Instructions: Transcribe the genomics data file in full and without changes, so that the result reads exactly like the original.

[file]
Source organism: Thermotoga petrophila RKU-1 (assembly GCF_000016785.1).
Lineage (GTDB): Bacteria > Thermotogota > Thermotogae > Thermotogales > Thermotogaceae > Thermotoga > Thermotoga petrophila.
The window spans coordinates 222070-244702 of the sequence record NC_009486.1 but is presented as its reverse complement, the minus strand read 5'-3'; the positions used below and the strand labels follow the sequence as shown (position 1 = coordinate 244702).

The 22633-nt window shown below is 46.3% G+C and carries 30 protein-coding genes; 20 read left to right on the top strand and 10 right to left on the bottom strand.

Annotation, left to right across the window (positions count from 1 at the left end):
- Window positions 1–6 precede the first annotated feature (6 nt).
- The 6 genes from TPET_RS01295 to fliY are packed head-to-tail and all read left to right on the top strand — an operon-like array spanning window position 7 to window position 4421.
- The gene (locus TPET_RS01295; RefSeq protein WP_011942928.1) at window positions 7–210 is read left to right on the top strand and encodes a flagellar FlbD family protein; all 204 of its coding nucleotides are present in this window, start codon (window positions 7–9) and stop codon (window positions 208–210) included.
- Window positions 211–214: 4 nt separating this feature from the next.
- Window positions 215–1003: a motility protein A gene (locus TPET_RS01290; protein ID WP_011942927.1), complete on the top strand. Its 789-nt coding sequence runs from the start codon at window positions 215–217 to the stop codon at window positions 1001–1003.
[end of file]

Source organism: Thermotoga petrophila RKU-1 (assembly GCF_000016785.1).
Lineage (GTDB): Bacteria > Thermotogota > Thermotogae > Thermotogales > Thermotogaceae > Thermotoga > Thermotoga petrophila.
The window spans coordinates 222070-244702 of the sequence record NC_009486.1 but is presented as its reverse complement, the minus strand read 5'-3'; the positions used below and the strand labels follow the sequence as shown (position 1 = coordinate 244702).

The 22633-nt window shown below is 46.3% G+C and carries 30 protein-coding genes; 20 read left to right on the top strand and 10 right to left on the bottom strand.

Annotation, left to right across the window (positions count from 1 at the left end):
- Window positions 1–6 precede the first annotated feature (6 nt).
- The 6 genes from TPET_RS01295 to fliY are packed head-to-tail and all read left to right on the top strand — an operon-like array spanning window position 7 to window position 4421.
- The gene (locus TPET_RS01295; RefSeq protein WP_011942928.1) at window positions 7–210 is read left to right on the top strand and encodes a flagellar FlbD family protein; all 204 of its coding nucleotides are present in this window, start codon (window positions 7–9) and stop codon (window positions 208–210) included.
- Window positions 211–214: 4 nt separating this feature from the next.
- Window positions 215–1003: a motility protein A gene (locus TPET_RS01290; protein ID WP_011942927.1), complete on the top strand. Its 789-nt coding sequence runs from the start codon at window positions 215–217 to the stop codon at window positions 1001–1003.